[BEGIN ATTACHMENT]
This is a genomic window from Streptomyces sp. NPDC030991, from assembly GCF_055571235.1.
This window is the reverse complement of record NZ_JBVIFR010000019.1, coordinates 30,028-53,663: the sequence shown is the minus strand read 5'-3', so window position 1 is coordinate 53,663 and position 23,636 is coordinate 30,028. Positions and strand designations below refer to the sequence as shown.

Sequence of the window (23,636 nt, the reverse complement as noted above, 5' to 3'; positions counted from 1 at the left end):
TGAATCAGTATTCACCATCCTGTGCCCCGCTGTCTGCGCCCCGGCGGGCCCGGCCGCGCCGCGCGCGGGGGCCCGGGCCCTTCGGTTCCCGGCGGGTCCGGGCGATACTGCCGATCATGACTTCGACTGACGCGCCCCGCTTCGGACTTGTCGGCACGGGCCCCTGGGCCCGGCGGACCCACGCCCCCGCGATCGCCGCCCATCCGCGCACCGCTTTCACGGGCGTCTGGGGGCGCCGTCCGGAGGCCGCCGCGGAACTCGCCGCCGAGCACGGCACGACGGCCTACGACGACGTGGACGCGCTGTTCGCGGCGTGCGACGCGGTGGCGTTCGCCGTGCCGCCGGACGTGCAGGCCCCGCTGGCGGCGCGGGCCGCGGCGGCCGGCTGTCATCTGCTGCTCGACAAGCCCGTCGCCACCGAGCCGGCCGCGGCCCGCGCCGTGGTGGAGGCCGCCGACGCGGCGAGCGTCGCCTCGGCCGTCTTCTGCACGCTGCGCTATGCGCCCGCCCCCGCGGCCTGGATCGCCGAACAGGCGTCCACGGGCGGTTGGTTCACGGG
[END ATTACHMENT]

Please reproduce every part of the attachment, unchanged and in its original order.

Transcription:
This is a genomic window from Streptomyces sp. NPDC030991, from assembly GCF_055571235.1.
This window is the reverse complement of record NZ_JBVIFR010000019.1, coordinates 30,028-53,663: the sequence shown is the minus strand read 5'-3', so window position 1 is coordinate 53,663 and position 23,636 is coordinate 30,028. Positions and strand designations below refer to the sequence as shown.

Sequence of the window (23,636 nt, the reverse complement as noted above, 5' to 3'; positions counted from 1 at the left end):
TGAATCAGTATTCACCATCCTGTGCCCCGCTGTCTGCGCCCCGGCGGGCCCGGCCGCGCCGCGCGCGGGGGCCCGGGCCCTTCGGTTCCCGGCGGGTCCGGGCGATACTGCCGATCATGACTTCGACTGACGCGCCCCGCTTCGGACTTGTCGGCACGGGCCCCTGGGCCCGGCGGACCCACGCCCCCGCGATCGCCGCCCATCCGCGCACCGCTTTCACGGGCGTCTGGGGGCGCCGTCCGGAGGCCGCCGCGGAACTCGCCGCCGAGCACGGCACGACGGCCTACGACGACGTGGACGCGCTGTTCGCGGCGTGCGACGCGGTGGCGTTCGCCGTGCCGCCGGACGTGCAGGCCCCGCTGGCGGCGCGGGCCGCGGCGGCCGGCTGTCATCTGCTGCTCGACAAGCCCGTCGCCACCGAGCCGGCCGCGGCCCGCGCCGTGGTGGAGGCCGCCGACGCGGCGAGCGTCGCCTCGGCCGTCTTCTGCACGCTGCGCTATGCGCCCGCCCCCGCGGCCTGGATCGCCGAACAGGCGTCCACGGGCGGTTGGTTCACGGG